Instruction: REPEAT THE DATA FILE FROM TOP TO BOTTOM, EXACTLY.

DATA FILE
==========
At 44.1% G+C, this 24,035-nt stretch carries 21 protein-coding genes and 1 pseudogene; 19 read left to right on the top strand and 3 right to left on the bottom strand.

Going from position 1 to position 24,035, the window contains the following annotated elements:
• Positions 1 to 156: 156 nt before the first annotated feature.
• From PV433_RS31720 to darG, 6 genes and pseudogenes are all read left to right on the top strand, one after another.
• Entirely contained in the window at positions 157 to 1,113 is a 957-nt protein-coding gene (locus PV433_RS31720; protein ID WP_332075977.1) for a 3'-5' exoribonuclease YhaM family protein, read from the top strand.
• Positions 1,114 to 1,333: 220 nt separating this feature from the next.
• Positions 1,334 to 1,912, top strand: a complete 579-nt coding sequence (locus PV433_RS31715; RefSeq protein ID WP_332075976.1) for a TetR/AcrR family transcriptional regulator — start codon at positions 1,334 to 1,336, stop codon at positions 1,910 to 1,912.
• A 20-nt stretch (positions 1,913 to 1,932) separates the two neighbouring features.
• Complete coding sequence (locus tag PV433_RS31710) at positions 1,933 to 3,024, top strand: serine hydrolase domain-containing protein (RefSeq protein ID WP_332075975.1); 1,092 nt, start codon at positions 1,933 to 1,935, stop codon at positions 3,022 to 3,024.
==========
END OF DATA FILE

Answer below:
At 44.1% G+C, this 24,035-nt stretch carries 21 protein-coding genes and 1 pseudogene; 19 read left to right on the top strand and 3 right to left on the bottom strand.

Going from position 1 to position 24,035, the window contains the following annotated elements:
• Positions 1 to 156: 156 nt before the first annotated feature.
• From PV433_RS31720 to darG, 6 genes and pseudogenes are all read left to right on the top strand, one after another.
• Entirely contained in the window at positions 157 to 1,113 is a 957-nt protein-coding gene (locus PV433_RS31720; protein ID WP_332075977.1) for a 3'-5' exoribonuclease YhaM family protein, read from the top strand.
• Positions 1,114 to 1,333: 220 nt separating this feature from the next.
• Positions 1,334 to 1,912, top strand: a complete 579-nt coding sequence (locus PV433_RS31715; RefSeq protein ID WP_332075976.1) for a TetR/AcrR family transcriptional regulator — start codon at positions 1,334 to 1,336, stop codon at positions 1,910 to 1,912.
• A 20-nt stretch (positions 1,913 to 1,932) separates the two neighbouring features.
• Complete coding sequence (locus tag PV433_RS31710) at positions 1,933 to 3,024, top strand: serine hydrolase domain-containing protein (RefSeq protein ID WP_332075975.1); 1,092 nt, start codon at positions 1,933 to 1,935, stop codon at positions 3,022 to 3,024.